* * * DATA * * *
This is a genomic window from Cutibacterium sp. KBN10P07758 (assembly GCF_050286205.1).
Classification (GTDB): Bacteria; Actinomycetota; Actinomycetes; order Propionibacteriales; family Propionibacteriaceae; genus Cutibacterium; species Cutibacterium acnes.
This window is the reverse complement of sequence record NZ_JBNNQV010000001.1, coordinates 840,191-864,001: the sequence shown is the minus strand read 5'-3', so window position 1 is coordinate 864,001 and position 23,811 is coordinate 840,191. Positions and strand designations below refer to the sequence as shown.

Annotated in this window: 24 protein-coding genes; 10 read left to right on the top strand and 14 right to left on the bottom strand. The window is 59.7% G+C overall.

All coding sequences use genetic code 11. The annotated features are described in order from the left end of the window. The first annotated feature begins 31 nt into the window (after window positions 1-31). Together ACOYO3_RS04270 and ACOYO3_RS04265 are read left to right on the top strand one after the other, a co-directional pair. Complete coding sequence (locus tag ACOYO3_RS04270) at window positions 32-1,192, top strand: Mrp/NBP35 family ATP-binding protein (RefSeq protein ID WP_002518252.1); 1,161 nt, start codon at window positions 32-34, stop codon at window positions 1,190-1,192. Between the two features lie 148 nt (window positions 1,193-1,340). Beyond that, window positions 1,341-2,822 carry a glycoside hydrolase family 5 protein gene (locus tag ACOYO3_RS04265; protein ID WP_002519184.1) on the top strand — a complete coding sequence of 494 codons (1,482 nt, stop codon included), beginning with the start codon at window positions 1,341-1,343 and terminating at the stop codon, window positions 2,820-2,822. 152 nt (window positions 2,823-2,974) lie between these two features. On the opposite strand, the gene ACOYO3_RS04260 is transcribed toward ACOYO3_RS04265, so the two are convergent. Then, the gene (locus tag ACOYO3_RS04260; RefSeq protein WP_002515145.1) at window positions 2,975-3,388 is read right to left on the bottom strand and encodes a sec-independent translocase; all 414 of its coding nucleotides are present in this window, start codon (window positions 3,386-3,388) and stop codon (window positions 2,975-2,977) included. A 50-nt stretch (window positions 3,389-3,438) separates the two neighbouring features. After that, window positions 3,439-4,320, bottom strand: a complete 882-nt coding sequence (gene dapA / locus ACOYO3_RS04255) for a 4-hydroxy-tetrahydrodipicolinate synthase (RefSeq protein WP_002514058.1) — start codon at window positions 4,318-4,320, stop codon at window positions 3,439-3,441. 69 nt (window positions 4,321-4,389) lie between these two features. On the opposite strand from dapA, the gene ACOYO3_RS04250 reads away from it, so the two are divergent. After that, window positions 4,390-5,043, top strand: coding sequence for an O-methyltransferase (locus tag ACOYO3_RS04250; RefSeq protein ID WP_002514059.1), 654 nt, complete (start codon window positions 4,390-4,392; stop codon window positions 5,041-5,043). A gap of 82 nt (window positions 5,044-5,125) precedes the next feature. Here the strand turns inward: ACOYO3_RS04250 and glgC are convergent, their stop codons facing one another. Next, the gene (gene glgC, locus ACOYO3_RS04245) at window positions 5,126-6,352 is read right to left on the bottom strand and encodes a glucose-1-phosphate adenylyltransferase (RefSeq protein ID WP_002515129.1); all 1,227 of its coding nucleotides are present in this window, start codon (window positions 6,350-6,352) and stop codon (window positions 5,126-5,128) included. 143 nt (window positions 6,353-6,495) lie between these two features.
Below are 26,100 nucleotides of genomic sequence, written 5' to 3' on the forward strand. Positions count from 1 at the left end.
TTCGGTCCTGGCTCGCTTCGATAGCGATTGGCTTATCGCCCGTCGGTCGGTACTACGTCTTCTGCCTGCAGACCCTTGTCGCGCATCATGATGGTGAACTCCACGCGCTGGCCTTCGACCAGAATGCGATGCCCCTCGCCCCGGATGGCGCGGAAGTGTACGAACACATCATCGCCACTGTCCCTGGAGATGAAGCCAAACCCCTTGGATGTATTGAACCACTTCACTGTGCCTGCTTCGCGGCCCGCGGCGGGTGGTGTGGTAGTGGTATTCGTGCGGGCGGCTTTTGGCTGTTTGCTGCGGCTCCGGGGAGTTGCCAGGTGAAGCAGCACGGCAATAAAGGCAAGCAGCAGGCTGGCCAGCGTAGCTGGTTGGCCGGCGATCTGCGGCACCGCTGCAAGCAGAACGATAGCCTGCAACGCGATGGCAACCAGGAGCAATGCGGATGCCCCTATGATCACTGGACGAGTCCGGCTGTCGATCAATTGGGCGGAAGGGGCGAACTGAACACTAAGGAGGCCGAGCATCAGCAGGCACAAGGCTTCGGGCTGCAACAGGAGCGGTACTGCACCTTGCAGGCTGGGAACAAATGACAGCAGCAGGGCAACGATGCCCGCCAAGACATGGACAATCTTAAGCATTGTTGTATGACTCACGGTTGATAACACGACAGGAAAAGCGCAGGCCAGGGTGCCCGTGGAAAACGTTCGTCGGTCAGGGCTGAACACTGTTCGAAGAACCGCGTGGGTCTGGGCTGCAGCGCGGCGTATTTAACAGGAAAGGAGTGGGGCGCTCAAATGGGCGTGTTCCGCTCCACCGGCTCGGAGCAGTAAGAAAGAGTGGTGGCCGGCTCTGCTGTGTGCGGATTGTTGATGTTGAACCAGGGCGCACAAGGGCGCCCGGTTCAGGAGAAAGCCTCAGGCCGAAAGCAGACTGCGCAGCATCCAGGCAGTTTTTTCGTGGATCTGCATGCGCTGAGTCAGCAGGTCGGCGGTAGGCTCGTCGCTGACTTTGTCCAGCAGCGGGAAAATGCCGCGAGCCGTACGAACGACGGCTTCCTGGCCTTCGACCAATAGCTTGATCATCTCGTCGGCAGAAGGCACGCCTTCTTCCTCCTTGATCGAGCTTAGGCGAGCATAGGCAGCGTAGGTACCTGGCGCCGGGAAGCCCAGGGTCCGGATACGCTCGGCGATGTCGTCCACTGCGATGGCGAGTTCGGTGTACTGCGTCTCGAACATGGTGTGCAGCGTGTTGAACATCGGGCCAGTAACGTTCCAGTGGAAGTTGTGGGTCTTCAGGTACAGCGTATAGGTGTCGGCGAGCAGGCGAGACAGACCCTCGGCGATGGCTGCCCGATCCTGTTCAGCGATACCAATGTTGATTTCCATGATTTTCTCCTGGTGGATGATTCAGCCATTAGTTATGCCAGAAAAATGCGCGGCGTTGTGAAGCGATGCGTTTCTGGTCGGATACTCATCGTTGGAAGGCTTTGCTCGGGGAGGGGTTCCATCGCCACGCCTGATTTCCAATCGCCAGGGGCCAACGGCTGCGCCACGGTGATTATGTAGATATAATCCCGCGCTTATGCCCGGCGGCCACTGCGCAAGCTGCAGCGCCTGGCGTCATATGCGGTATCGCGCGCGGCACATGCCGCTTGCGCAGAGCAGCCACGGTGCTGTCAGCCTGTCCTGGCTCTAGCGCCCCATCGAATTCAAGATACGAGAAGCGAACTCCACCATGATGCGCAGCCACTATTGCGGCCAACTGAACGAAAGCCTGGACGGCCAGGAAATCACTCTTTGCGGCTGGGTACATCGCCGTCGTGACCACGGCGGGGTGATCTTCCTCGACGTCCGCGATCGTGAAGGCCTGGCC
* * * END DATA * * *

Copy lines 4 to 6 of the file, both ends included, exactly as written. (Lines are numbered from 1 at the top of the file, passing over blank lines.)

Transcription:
Annotated in this window: 24 protein-coding genes; 10 read left to right on the top strand and 14 right to left on the bottom strand. The window is 59.7% G+C overall.

All coding sequences use genetic code 11. The annotated features are described in order from the left end of the window. The first annotated feature begins 31 nt into the window (after window positions 1-31). Together ACOYO3_RS04270 and ACOYO3_RS04265 are read left to right on the top strand one after the other, a co-directional pair. Complete coding sequence (locus tag ACOYO3_RS04270) at window positions 32-1,192, top strand: Mrp/NBP35 family ATP-binding protein (RefSeq protein ID WP_002518252.1); 1,161 nt, start codon at window positions 32-34, stop codon at window positions 1,190-1,192. Between the two features lie 148 nt (window positions 1,193-1,340). Beyond that, window positions 1,341-2,822 carry a glycoside hydrolase family 5 protein gene (locus tag ACOYO3_RS04265; protein ID WP_002519184.1) on the top strand — a complete coding sequence of 494 codons (1,482 nt, stop codon included), beginning with the start codon at window positions 1,341-1,343 and terminating at the stop codon, window positions 2,820-2,822. 152 nt (window positions 2,823-2,974) lie between these two features. On the opposite strand, the gene ACOYO3_RS04260 is transcribed toward ACOYO3_RS04265, so the two are convergent. Then, the gene (locus tag ACOYO3_RS04260; RefSeq protein WP_002515145.1) at window positions 2,975-3,388 is read right to left on the bottom strand and encodes a sec-independent translocase; all 414 of its coding nucleotides are present in this window, start codon (window positions 3,386-3,388) and stop codon (window positions 2,975-2,977) included. A 50-nt stretch (window positions 3,389-3,438) separates the two neighbouring features. After that, window positions 3,439-4,320, bottom strand: a complete 882-nt coding sequence (gene dapA / locus ACOYO3_RS04255) for a 4-hydroxy-tetrahydrodipicolinate synthase (RefSeq protein WP_002514058.1) — start codon at window positions 4,318-4,320, stop codon at window positions 3,439-3,441. 69 nt (window positions 4,321-4,389) lie between these two features. On the opposite strand from dapA, the gene ACOYO3_RS04250 reads away from it, so the two are divergent. After that, window positions 4,390-5,043, top strand: coding sequence for an O-methyltransferase (locus tag ACOYO3_RS04250; RefSeq protein ID WP_002514059.1), 654 nt, complete (start codon window positions 4,390-4,392; stop codon window positions 5,041-5,043). A gap of 82 nt (window positions 5,044-5,125) precedes the next feature. Here the strand turns inward: ACOYO3_RS04250 and glgC are convergent, their stop codons facing one another. Next, the gene (gene glgC, locus ACOYO3_RS04245) at window positions 5,126-6,352 is read right to left on the bottom strand and encodes a glucose-1-phosphate adenylyltransferase (RefSeq protein ID WP_002515129.1); all 1,227 of its coding nucleotides are present in this window, start codon (window positions 6,350-6,352) and stop codon (window positions 5,126-5,128) included. 143 nt (window positions 6,353-6,495) lie between these two features.
Below are 26,100 nucleotides of genomic sequence, written 5' to 3' on the forward strand. Positions count from 1 at the left end.